In operation, high pressure fuel entering the main pressure chamber 31 from the pump 14 moves the valve member 39 to the right against the closing force of a coil compression spring 43 seated within the hollow portion of the valve member and reacting against a normally stationary, but adjustable spring seat 44. When the pressure in the chamber is sufficient to overcome the closing force of the spring, the valve member will move to the right, opening the outlet port and permitting fuel to flow into the nozzle passage 33. Only a portion of the fuel from the outlet passage 29 of the pump exits the control valve 30 through the outlet port 31, the remaining portion by-passes the outlet port and exits the main pressure chamber through a return port 45 opening into a return passage 46 leading back to the reservoir 23. In normal operation, the fuel flow from the pump 14 is sufficient to move the valve member 39 to the right far enough for the land 40 to uncover the return port 45 so fuel continuously passes into the return passage while the valve member, in conjunction with the spring 43, modulates a constant pressure fuel flow through the outlet port 31 into the nozzle passage 33.

As shown in FIG. 1, the return passage 46 communicates with a shaft seal assembly 47 located within the housing and serving to keep fuel from leaking along the drive shaft 17 and out of the housing 15. In particular, the seal assembly includes a sealing member 49 engaging the drive shaft between the outside of the housing and a collection chamber 50 within which fuel flowing along the shaft accumulates and is kept from flowing out of the housing. From the collection chamber, the passage 46 leads back to the reservoir 23 returning both the excess fuel from the main pressure chamber 30 and the leakage fuel from along the shaft. In other types of installations, the return passage may connect directly with the fuel supply source 13.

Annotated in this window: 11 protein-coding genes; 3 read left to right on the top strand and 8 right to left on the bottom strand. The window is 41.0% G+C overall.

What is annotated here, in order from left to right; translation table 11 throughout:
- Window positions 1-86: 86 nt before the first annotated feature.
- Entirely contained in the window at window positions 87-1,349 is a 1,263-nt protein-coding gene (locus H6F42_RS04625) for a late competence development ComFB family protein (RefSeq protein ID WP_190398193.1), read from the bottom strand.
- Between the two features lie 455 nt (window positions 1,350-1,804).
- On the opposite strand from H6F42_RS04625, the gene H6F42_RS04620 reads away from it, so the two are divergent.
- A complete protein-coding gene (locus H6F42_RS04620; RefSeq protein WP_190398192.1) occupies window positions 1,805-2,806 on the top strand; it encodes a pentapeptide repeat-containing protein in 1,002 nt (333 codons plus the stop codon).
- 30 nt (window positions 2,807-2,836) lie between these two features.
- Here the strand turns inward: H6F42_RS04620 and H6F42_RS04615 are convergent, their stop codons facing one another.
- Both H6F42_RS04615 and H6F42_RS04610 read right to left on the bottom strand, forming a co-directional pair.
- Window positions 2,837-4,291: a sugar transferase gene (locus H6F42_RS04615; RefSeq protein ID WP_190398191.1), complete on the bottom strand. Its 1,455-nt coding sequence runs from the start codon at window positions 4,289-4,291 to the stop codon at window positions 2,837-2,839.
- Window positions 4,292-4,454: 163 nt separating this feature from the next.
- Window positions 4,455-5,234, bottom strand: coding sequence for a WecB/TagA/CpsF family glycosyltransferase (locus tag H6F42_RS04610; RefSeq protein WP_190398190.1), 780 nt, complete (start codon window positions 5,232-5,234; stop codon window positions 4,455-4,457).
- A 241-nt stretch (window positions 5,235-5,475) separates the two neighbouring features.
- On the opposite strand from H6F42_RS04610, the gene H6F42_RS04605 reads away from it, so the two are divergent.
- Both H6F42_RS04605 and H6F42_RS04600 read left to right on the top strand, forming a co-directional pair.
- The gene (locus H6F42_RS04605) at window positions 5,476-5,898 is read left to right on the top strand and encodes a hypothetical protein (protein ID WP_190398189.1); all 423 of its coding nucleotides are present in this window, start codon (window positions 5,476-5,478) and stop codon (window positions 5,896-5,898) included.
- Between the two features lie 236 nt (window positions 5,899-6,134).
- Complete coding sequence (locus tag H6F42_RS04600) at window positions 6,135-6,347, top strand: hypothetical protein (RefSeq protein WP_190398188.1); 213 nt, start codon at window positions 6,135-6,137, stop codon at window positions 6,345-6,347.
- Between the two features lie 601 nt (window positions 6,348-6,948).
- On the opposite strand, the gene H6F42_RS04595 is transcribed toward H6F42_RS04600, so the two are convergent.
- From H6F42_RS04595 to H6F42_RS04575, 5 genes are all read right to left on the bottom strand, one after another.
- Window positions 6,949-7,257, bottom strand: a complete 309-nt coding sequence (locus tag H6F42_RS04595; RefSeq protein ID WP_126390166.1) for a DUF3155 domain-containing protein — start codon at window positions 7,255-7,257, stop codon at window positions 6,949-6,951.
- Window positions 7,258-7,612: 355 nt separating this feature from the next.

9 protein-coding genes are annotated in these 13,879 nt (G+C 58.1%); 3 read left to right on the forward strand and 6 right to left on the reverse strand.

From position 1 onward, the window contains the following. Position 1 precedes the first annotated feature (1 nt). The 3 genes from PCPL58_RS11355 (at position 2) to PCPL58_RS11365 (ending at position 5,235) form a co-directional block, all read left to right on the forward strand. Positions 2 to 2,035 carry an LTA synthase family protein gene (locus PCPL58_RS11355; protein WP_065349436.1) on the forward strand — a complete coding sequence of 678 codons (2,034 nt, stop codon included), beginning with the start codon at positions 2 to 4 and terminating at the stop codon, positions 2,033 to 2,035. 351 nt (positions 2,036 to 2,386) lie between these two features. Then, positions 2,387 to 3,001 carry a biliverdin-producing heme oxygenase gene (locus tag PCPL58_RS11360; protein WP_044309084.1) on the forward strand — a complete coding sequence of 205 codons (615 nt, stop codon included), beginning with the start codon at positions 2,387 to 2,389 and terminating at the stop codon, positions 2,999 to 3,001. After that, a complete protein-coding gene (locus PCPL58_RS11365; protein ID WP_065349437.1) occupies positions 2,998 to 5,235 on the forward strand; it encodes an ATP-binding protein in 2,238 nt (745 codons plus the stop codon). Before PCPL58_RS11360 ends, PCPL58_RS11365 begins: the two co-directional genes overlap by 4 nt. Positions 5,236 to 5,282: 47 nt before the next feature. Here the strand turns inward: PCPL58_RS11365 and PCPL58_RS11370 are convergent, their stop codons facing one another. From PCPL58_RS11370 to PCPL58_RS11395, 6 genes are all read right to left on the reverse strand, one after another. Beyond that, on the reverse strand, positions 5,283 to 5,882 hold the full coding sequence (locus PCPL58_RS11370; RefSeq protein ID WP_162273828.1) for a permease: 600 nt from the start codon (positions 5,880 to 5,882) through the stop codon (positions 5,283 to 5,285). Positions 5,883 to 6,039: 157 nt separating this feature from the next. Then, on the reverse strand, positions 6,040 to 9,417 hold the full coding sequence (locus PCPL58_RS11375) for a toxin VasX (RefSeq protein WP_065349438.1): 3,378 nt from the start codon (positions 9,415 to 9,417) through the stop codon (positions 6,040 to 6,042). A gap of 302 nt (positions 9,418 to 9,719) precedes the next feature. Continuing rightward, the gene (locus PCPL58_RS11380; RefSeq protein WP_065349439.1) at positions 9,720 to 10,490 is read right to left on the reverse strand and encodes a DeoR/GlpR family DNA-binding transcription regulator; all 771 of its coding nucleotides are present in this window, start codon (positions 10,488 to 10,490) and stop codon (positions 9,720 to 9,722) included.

In the exemplary fuel pumping system 10, in order to purge air from the pump 14 as the latter initially is started, a second outlet passage 51 is located between the pump and the nozzle passage 33 to by-pass the control valve assembly 30 for exhausting air and mixed fuel and air into the nozzle passage instead of having to drain and collect this mixture in a special container. As the pump is started, an air purging valve 53 in this outlet passage may be opened so that air trapped within the pump may be exhausted from the system without creating a mess outside of the heating unit.

The present invention contemplates an improved fuel pumping system 10 in which the air purging valve 53 remains closed during normal operation of the pump 14 so as to keep fuel from flowing through the second outlet passage 51 and into the nozzle passage 33 after the system is purged of air. For this purpose, valve means defining the air purging valve 53 are constructed in a novel fashion and include a movable valve body 54 normally held in a closed position to block the flow of fuel through the second outlet passage. But, when the pump initially is started, the valve body may be moved into an open position permitting air to be purged from the system, the fuel flowing through the second outlet passage and into the nozzle passage. Once air is purged from the system, the valve is closed and remains closed throughout the normal operation of the pump. By virtue of this arrangement, high pressure fuel is kept from flowing through the second outlet passage and into the nozzle passage during normal operation of the pump so as to avoid interfering with the regulated flow of fuel entering the nozzle passage from the outlet port 31 of the main pressure chamber 37.